I’m a full day late on my usual Where in Spain Wednesday post, but I promise I have a good reason. You see, yesterday was September 11, the Diada Nacional de Catalunya (the National Day of Catalonia), and this year, they marked the occasion with a Catalan human chain.

I had the day off work, so naturally, I headed out for a beer to celebrate, with the intention of writing afterwards. One little beer turned into more drinks and an all-night foam party until 5 a.m. Oops! I’m still puzzled as to how I managed it, but hey, these things happen…especially in Barcelona.

Anyway, yesterday was a big day in Catalunya. September 11th is the day they remember the defeat of the Catalan troops fighting on the Habsburgs’ side to the Bourbons on September 11, 1714 – in a way marking the day Catalonia fell under Spain’s control (well, kind of sort of, anyway).

Last year they had a record-breaking independence march on Barcelona.  This year they created a Catalan human chain called the Via Catalana. It started in the Catalan regions of France and ending in the north of Valencia, linking hands at 17:14 across the whole region. This is a shot of some young independentistas watching the Via Catalana in Barcelona.


Catalan identity and politics are complicated, with a long history. I’m no expert by any means, but here’s a quick summary of what’s going on. A recent editorial by Catalonian president Artur Mas in the New York Times discusses Catalan identity’s roots through the centuries, mentioning key historical moments that molded this identity, like Spanish dictator Franco’s anti-Catalan laws.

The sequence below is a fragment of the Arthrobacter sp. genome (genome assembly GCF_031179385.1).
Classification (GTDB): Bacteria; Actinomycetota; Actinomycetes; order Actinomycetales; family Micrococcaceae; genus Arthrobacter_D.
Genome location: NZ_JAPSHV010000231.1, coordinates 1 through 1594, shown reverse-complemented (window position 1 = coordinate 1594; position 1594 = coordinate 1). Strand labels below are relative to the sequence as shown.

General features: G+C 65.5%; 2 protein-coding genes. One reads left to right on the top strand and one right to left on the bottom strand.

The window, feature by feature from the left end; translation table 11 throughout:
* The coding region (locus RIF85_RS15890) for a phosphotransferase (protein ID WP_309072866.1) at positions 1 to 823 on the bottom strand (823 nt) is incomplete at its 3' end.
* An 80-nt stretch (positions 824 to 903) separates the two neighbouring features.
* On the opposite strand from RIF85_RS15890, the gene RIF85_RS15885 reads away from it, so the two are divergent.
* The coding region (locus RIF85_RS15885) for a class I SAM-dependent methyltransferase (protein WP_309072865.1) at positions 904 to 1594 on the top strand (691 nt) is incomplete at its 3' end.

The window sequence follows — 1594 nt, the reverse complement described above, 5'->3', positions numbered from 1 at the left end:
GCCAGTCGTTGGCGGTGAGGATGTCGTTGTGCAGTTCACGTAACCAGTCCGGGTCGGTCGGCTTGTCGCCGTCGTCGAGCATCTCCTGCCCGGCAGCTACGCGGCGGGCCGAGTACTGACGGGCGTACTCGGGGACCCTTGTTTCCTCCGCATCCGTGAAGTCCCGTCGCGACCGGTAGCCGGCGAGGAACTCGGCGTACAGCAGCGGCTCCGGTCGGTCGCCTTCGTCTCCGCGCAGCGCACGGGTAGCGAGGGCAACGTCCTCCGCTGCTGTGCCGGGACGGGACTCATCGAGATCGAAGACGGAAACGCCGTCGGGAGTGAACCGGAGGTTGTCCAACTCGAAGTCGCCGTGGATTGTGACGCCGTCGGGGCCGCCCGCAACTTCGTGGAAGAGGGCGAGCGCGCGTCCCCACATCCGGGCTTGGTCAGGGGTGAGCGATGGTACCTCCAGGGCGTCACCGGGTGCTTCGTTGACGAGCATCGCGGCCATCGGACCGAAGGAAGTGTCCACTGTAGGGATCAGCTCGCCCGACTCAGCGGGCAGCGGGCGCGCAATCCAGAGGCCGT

He also explains the current financial issues further shaping the debate. Essentially, Catalans believe they pay more to the central Spanish government and receive less than their due. Now, they’re pushing for a referendum to vote on the future of Catalonia.

Whatever you think of Catalan politics, acknowledging and respecting the sentiment that “Catalonia is not Spain” is important to understanding the region, the people, and their history…even if you don’t agree with it.

For more reading on Catalan politics (which is a complex, thorny topic I didn’t even scratch the surface of in this little post):

(P.S. apologize for being slow on blogging lately – a change to a self-hosted blog and a slew of real-life visitors have made it tough. It’s back to business now!)